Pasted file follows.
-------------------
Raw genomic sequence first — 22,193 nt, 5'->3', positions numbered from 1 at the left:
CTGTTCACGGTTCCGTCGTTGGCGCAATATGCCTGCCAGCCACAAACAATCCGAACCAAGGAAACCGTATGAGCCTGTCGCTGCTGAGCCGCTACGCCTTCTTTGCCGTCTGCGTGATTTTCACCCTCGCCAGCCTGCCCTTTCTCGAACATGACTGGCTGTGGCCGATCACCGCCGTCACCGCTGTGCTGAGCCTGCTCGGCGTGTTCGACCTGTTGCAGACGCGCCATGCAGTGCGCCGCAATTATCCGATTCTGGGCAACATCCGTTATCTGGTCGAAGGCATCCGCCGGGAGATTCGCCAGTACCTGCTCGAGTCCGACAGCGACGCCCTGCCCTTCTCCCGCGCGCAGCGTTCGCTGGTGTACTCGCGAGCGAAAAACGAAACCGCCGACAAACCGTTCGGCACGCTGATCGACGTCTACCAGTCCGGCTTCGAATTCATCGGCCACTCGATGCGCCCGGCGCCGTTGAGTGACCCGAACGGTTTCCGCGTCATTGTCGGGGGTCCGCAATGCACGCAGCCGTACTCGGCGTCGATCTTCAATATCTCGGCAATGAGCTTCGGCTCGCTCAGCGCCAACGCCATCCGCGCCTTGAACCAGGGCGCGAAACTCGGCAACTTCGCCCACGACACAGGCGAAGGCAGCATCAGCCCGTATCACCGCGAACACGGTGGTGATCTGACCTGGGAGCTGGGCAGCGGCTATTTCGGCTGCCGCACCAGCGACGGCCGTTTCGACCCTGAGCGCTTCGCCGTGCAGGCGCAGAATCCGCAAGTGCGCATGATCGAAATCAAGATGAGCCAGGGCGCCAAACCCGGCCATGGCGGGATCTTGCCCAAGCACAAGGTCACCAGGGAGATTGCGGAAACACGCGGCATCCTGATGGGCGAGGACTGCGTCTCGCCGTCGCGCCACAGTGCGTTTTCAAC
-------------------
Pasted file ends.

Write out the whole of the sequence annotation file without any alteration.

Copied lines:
Raw genomic sequence first — 22,193 nt, 5'->3', positions numbered from 1 at the left:
CTGTTCACGGTTCCGTCGTTGGCGCAATATGCCTGCCAGCCACAAACAATCCGAACCAAGGAAACCGTATGAGCCTGTCGCTGCTGAGCCGCTACGCCTTCTTTGCCGTCTGCGTGATTTTCACCCTCGCCAGCCTGCCCTTTCTCGAACATGACTGGCTGTGGCCGATCACCGCCGTCACCGCTGTGCTGAGCCTGCTCGGCGTGTTCGACCTGTTGCAGACGCGCCATGCAGTGCGCCGCAATTATCCGATTCTGGGCAACATCCGTTATCTGGTCGAAGGCATCCGCCGGGAGATTCGCCAGTACCTGCTCGAGTCCGACAGCGACGCCCTGCCCTTCTCCCGCGCGCAGCGTTCGCTGGTGTACTCGCGAGCGAAAAACGAAACCGCCGACAAACCGTTCGGCACGCTGATCGACGTCTACCAGTCCGGCTTCGAATTCATCGGCCACTCGATGCGCCCGGCGCCGTTGAGTGACCCGAACGGTTTCCGCGTCATTGTCGGGGGTCCGCAATGCACGCAGCCGTACTCGGCGTCGATCTTCAATATCTCGGCAATGAGCTTCGGCTCGCTCAGCGCCAACGCCATCCGCGCCTTGAACCAGGGCGCGAAACTCGGCAACTTCGCCCACGACACAGGCGAAGGCAGCATCAGCCCGTATCACCGCGAACACGGTGGTGATCTGACCTGGGAGCTGGGCAGCGGCTATTTCGGCTGCCGCACCAGCGACGGCCGTTTCGACCCTGAGCGCTTCGCCGTGCAGGCGCAGAATCCGCAAGTGCGCATGATCGAAATCAAGATGAGCCAGGGCGCCAAACCCGGCCATGGCGGGATCTTGCCCAAGCACAAGGTCACCAGGGAGATTGCGGAAACACGCGGCATCCTGATGGGCGAGGACTGCGTCTCGCCGTCGCGCCACAGTGCGTTTTCAAC